The Nigerian Ports Authority and and Integrated Logistics Services Nigeria Limited (Intels), Nigeria’s leading logistic firm for the oil and gas industry, are locked in a fierce business dispute, with the NPA threatening to terminate Intels’ port revenue collection contract, PREMIUM TIMES can authoritatively report today.
Those familiar with the matter said the dispute, which has seen the two parties hold several tension-soaked meetings and exchange aggressive correspondences, arose from Intels’ alleged non-compliance with the Federal Government’s Treasury Single Account policy.
The two parties also appear to disagree over the funding of a key capital project the logistics company is handling for the NPA, according to correspondences seen by PREMIUM TIMES.
The Revenue Sharing, TSA face-off
On March 15, the Managing Director of the NPA, Hadiza Bala-Usman, wrote to Intels asking it to comply with government’s TSA policy, which demands that service boat revenues collected through commercial banks must immediately be swept into the relevant account in the Central Bank of Nigeria.
Ms. Bala-Usman had proposed a new arrangement for sharing the revenue stream. The company will receive 28 percent as agency commission from boats service revenues, while the remainder will be shared on a 30:70 percent ratio in favour of government and the company respectively.
The TSA was introduced by government to enthrone centralized and transparent management of all government revenues and plug leakages. Some analysts have criticised the policy saying the nation’s financial sector is under severe stress as the TSA policy starves commercial banks of cash.
But in its March 27 response, Intels, though, accepted the new sharing arrangement, it, however, said it was unable to comply with the TSA policy because it had loan commitments with some commercial banks.
“We still have an issue with the making of payments to a financial institution with complete sweep of funds to the TSA account,” the company said.
The company said it used its books as collateral for the loans and that compliance is only possible if creditor banks continued to collect and hold revenue on its behalf.
“As you will understand, this (total compliance with TSA) will be unacceptable to the banks,” said the company, in its letter signed by Chief Executive of the company, Andrew Dawes, to Ms. Bala-Usman. “The result of this will be a run of our financing. We are sure this is not a result NPA desires.”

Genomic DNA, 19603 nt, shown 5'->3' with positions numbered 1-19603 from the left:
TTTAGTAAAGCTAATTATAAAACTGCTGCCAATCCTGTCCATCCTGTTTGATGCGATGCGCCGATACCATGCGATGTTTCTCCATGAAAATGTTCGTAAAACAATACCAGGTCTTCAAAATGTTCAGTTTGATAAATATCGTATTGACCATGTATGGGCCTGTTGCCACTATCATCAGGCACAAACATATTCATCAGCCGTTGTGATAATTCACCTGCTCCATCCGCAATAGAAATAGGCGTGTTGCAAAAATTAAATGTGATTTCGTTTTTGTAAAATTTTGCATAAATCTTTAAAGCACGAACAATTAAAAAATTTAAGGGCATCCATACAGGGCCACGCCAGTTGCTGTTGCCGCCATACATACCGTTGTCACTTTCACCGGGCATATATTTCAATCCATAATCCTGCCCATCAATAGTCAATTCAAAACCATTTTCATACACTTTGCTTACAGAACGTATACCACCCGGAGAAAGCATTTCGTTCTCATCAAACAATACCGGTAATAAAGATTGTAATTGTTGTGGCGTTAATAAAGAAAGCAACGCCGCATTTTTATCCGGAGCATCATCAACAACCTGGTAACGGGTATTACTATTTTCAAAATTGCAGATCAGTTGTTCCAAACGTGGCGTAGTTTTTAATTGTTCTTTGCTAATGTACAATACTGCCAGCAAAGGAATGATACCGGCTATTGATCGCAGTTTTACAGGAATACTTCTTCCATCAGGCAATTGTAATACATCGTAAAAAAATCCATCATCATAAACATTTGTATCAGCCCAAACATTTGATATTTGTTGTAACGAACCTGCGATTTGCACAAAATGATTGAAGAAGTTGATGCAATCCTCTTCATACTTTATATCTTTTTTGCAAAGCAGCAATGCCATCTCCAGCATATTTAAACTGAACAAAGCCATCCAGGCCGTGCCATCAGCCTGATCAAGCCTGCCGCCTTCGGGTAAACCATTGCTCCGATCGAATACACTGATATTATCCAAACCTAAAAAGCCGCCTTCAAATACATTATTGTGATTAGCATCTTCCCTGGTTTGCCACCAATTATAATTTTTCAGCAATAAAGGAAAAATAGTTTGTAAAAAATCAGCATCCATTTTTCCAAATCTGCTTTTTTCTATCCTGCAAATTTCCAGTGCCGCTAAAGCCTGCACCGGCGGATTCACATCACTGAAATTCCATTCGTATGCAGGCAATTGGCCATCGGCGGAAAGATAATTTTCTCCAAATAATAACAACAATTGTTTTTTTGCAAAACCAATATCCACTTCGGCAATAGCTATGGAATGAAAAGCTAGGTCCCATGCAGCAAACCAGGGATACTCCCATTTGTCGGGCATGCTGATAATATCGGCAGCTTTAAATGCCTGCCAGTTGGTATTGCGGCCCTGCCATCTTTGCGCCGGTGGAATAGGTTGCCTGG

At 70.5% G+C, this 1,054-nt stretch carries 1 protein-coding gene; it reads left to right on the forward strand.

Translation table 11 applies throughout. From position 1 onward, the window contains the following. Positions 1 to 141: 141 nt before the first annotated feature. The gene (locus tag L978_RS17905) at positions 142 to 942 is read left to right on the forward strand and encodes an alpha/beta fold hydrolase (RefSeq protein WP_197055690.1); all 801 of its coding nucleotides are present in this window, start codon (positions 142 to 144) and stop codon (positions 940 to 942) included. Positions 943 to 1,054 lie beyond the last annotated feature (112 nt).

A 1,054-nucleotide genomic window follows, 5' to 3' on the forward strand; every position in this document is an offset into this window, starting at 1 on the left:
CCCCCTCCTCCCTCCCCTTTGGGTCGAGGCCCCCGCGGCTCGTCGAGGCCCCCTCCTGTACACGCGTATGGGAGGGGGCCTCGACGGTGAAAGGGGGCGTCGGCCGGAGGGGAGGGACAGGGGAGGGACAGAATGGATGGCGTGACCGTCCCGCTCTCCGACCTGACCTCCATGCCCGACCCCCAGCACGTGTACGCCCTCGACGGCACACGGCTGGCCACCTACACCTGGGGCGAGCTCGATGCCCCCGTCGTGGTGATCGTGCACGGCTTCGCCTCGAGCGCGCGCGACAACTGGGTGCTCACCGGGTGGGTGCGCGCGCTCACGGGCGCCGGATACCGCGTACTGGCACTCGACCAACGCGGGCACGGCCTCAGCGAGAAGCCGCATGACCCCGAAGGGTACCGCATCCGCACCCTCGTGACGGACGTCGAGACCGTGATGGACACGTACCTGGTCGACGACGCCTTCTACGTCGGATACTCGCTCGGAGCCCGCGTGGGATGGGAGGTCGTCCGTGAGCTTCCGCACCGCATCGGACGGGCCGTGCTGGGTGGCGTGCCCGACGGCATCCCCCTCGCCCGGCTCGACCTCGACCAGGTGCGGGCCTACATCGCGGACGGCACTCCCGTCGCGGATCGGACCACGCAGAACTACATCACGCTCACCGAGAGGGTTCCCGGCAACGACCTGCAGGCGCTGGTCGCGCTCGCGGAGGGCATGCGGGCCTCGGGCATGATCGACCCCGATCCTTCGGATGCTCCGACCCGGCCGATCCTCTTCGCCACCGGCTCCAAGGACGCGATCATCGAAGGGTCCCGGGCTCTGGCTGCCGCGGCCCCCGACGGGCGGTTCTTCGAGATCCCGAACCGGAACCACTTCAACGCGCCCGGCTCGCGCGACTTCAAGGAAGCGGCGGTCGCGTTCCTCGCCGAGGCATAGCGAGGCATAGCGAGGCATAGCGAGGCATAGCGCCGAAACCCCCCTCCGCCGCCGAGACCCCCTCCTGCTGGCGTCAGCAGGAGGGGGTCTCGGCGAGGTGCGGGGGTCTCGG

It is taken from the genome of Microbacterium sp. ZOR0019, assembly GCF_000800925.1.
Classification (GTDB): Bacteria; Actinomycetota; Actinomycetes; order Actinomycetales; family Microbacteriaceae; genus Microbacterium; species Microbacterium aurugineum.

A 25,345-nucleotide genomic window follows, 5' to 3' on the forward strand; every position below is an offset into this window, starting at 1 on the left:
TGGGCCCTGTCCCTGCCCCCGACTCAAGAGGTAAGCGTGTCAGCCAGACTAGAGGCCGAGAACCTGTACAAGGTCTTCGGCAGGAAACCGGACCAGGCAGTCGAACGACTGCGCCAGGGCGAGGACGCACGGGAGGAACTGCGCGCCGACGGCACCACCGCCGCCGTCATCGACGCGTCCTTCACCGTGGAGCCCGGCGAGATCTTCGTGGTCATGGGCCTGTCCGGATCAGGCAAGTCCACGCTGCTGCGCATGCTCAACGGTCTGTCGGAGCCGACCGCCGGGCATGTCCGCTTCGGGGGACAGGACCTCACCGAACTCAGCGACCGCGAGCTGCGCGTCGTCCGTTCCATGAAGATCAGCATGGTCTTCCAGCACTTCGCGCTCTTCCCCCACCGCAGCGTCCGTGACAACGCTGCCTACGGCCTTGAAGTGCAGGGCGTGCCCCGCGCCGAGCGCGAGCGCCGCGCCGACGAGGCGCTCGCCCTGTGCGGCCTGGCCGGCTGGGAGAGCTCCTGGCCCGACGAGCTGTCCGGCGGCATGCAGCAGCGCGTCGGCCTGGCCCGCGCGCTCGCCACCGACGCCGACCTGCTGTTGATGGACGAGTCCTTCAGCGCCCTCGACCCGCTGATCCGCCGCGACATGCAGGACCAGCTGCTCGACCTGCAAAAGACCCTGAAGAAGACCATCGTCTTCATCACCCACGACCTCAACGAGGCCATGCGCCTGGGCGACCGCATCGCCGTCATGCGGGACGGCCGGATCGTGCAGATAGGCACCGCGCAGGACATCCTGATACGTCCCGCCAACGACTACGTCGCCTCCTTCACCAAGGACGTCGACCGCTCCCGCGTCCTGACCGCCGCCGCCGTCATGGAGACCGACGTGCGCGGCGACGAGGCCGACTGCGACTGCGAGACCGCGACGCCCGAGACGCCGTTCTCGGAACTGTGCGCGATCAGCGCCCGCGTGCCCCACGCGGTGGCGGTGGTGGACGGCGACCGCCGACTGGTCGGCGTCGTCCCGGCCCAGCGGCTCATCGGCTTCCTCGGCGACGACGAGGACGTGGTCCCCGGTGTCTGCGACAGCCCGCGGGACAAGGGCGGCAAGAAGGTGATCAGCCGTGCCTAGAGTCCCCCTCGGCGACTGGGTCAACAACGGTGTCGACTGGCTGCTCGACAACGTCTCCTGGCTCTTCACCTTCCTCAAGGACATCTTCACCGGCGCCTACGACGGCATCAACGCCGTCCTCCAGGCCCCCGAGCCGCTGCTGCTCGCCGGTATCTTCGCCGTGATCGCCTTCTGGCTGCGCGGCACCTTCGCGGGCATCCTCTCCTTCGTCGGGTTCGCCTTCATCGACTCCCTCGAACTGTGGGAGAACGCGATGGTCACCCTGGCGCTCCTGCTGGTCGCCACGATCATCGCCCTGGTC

According to the company, both parties have subsisting agreement which also involves third parties. The third parties, including banks, came into business based on “approved understanding” that part of the collections would be used to service Intels’ commitments to them, the company said.
The NPA’s TSA requirement, according to the company, meant “all funds”, including what is due to it and third parties, will go to the TSA first and, afterwards, the parties will be paid their entitlements from the CBN.
“But we can marry the two; keep the agreement and still comply with the TSA policy which should be for only money due to the NPA, indirectly the government,” said the company.
However, in another letter to the company on April 19, the NPA told Intels the government’s policy on TSA is “sacrosanct and must be complied with”.
The ports regulator said it had even displayed magnanimity by allowing the collection of boats service revenue using two commercial banks even in the face of the TSA policy. It said the arrangement was to allow a window for both parties to track transactions before they are subsequently swept into TSA accounts in the CBN.
“Therefore, your expression of fears is unnecessary as no party will be short-changed in any form,” NPA said.
Those familiar with the matter said the logistics company is yet to respond to NPA’s April 19 letter.
Giving further insight, officials who asked not to be named said NPA’s insistence on TSA compliance is to ensure transparency so that the Authority knows what actually comes in as revenue before sharing among parties based on the new terms proposed.
The authority fears the company could under-declare revenue collection before effecting payment to NPA, hence, the demand that all revenues first go into TSA for both parties to see before sharing.
The stand-off over project financing